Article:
Abstract

Background: Total body irradiation (TBI) is an important component of many hematopoietic cell transplantation (HCT) preparative regimens because of its efficacy in immune suppression and leukemia eradication. However, TBI is also associated with risk of damage to vital organs, especially the gastrointestinal tract and lungs, which can lead to several early and late complications. We hypothesized that total marrow irradiation (TMI) would induce fewer damaging side effects, especially in aging mice, but similar marrow response compared to TBI. To test this hypothesis, we developed a mouse model of TMI and compared its effects with TBI and untreated control mice.

Materials and Methods: We compared two types of 8.5 Gy radiation exposures – TBI and TMI in adult (4 months, N=8) and aging (26 months, N=8) BALB/c mice to age matched non-irradiated control mice (N=8) to determine physiologic differences 2 days post irradiation. In TMI mice, viscera and cranium were shielded using a copper compensator (Figure 1a). Organ dosimetry was verified using thermo luminescent dosimeters and GafChromic film. Pulmonary function testing was performed on day 2, followed by sacrifice and collection of serum, lungs, gastrointestinal (GI) tissue, and marrow for further testing. Changes in organ histology were determined by microscopy and immunohistochemistry. Differences in oxidative stress in the GI tract were examined by measurement of reduced glutathione (GSH) to oxidized glutathione (GSSG) ratio by ELISA. The profile of cytokines, chemokines, and damage-related proteins (TNFa, IFNg, IL-1b, IL-6, IL-10, IL-12p70, SDF-1a, MCP-1/JE, GRO/CXCL1/KC, MMP2, MMP9, MMP12, and 8-isoprostane) in serum, the lung, and bone marrow were determined via magnetic bead array or ELISA.

Results: The radiation dosage delivered to the marrow was the same in TBI and TMI, although critical organ dosage in TMI was reduced by 35-50%. Marrow histologic analysis of both groups revealed similar effects on the myeloid, erythroid, and megakaryocyte series and similar proliferative response by Ki67 staining (Figure 1b, 1c). Levels of IL-10 and SDF-1a were increased in the marrow of mice receiving TBI and TMI compared to controls, whereas mice receiving TMI had elevated marrow levels of MMP9 (Figure 1d). Recipients of TBI showed worse GI pathology, as evident by diminished median crypt depth and villous height (68 and 214 mm, respectively) compared to TMI (88 and 303 mm, p<0.001, Figure 2a, 2c, 2d). Overall difference in GSH/GSSG between treatment groups was not significant but was markedly lower in aging mice (Figure 2b). No significant lung functional changes were apparent between treatment groups, although compliance and elastance were differed between adult versus aging mice. In the serum and lungs of mice treated with TBI, levels of MCP-1/JE were elevated (Figure 3a and 3d), although lung MCP-1 was not as elevated after TMI. Lung MMP2 was elevated after both TMI and TBI, and lung MMP9 was only elevated adult mice after TBI. Adult and aging mice treated with TBI also demonstrated increased levels of GRO/CXCL1/KC in the serum compared to TMI mice (Figure 3d), but only young adult mice showed a significant increase in MMP12 in the serum after TBI.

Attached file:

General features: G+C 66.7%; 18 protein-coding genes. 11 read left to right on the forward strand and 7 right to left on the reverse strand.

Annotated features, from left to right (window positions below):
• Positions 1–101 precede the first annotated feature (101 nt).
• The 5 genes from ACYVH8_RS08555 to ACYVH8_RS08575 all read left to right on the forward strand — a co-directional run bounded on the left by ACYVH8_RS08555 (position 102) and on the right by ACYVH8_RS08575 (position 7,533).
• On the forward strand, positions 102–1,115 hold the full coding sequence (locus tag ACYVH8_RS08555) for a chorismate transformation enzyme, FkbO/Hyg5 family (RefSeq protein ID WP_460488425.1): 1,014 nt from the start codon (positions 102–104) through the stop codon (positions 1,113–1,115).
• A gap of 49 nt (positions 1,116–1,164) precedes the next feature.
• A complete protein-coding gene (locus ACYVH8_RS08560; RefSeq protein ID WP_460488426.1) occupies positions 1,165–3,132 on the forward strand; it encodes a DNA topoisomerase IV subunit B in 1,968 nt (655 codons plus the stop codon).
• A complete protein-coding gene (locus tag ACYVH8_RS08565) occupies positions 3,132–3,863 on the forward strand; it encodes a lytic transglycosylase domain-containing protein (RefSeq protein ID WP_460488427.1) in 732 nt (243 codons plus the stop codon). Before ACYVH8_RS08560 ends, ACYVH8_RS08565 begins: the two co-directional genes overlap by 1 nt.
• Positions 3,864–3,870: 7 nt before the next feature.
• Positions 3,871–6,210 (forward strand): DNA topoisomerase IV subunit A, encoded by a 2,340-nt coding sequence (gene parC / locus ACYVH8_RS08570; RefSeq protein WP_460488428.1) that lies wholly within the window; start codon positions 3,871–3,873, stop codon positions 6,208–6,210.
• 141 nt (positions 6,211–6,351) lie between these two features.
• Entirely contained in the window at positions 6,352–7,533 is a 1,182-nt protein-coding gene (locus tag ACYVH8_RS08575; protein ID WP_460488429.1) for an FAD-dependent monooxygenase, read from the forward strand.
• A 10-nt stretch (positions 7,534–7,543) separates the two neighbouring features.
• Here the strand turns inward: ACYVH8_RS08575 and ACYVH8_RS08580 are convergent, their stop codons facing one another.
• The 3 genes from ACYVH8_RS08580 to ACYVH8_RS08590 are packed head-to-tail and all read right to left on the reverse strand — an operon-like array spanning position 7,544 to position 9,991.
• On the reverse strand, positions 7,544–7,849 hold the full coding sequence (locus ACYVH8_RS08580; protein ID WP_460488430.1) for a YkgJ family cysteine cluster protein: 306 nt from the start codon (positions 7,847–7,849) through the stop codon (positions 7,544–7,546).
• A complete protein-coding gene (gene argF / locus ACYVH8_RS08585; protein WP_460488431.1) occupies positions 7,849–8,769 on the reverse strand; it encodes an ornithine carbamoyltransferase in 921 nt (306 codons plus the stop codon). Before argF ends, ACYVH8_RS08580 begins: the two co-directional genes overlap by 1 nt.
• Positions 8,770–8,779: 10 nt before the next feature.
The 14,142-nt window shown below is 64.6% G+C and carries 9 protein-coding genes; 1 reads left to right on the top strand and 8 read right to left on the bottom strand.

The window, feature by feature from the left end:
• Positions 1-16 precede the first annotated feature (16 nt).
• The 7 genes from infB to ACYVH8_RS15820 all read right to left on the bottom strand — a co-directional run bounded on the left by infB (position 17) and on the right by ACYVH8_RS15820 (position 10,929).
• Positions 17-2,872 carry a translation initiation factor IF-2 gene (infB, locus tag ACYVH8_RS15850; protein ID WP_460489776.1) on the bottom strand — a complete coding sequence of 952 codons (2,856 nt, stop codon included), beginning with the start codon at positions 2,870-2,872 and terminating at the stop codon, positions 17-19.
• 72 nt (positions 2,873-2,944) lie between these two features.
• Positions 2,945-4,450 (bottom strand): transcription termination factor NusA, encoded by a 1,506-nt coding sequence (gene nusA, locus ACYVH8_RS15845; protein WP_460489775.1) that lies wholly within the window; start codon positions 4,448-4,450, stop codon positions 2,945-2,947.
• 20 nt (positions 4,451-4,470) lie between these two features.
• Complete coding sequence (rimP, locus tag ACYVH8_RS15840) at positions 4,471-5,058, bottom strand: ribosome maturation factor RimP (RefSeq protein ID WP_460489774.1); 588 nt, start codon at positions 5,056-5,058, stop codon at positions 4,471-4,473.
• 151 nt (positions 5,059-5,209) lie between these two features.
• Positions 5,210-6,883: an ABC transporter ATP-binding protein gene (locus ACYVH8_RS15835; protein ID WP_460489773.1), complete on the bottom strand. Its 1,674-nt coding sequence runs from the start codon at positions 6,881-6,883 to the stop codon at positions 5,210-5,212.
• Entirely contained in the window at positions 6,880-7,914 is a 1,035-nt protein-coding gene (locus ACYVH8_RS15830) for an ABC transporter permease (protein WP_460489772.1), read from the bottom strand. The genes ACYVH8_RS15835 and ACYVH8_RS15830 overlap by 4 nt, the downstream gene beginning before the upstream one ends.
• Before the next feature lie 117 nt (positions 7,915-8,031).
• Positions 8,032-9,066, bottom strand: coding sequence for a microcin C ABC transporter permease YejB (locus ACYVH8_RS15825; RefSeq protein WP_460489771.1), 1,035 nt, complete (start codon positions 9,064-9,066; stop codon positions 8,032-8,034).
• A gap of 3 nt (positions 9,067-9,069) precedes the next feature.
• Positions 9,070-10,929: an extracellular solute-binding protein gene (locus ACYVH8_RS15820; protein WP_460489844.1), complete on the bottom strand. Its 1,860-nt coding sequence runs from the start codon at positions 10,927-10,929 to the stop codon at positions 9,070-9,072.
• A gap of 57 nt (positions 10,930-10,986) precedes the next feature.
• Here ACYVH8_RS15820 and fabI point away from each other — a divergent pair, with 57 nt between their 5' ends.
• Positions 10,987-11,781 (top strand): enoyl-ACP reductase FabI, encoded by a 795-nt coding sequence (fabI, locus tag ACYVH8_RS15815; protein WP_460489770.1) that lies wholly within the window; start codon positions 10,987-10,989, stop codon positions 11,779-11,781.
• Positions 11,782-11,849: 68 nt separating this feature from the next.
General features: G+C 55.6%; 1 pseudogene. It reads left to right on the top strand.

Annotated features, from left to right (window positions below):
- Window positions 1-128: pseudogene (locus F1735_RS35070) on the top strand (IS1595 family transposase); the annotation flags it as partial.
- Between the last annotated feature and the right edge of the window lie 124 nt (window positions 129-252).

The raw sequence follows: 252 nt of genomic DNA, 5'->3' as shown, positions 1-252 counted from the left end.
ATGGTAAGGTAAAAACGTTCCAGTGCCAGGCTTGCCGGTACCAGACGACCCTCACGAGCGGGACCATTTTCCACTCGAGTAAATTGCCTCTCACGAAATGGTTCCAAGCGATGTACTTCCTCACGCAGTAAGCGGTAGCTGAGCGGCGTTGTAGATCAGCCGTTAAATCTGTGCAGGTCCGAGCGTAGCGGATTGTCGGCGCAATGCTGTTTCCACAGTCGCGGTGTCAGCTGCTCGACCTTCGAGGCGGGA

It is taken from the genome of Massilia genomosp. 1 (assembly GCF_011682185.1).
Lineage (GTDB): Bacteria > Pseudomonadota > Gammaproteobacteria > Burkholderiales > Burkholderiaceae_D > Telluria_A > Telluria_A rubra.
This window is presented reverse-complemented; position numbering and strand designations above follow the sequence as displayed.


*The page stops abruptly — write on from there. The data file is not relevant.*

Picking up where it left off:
Conclusions: TBI and TMI result in comparable early histologic changes within the marrow, although the effects of TMI on the GI tract were attenuated compared to TBI. Increased MCP-1 in the serum and lungs of TBI mice could lead to not only macrophage recruitment and activation but also T-cell chemotaxis into the lungs and other sites of antigen presentation, although this response was also attenuated in TMI. An early elevation in MMP12 (macrophage elastase) in adult mice could reflect a reactive mechanism against radiation damage that is less robust in aging mice.

Figure 1.

(a) TBI versus TMI with copper shielding, (b) percentage of KI67 positive cells in the bone marrow, (c) photomicrograph of Ki67 staining in the marrow, and (d) significant differences in marrow cytokines, growth factors, and MMPs between treatment groups.

Figure 1.

(a) TBI versus TMI with copper shielding, (b) percentage of KI67 positive cells in the bone marrow, (c) photomicrograph of Ki67 staining in the marrow, and (d) significant differences in marrow cytokines, growth factors, and MMPs between treatment groups.

Figure 2.

(a) Differences in villus height and crypt depth between treatment groups, (b) differences in oxidative stress as measured by GSH/GSSH ratio, (c) H&E stain of intestine from TBI recipient, and (d) H&D stain of intestine from TMI recipient.

Figure 2.

(a) Differences in villus height and crypt depth between treatment groups, (b) differences in oxidative stress as measured by GSH/GSSH ratio, (c) H&E stain of intestine from TBI recipient, and (d) H&D stain of intestine from TMI recipient.

Figure 3.

Differences in lung (a) MCP-1, (b) MMP9 (c) MMP2, and (d) serum cytokines and MMPs between treatment groups.

Figure 3.

Differences in lung (a) MCP-1, (b) MMP9 (c) MMP2, and (d) serum cytokines and MMPs between treatment groups.

Disclosures

No relevant conflicts of interest to declare.

Author notes

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Asterisk with author names denotes non-ASH members.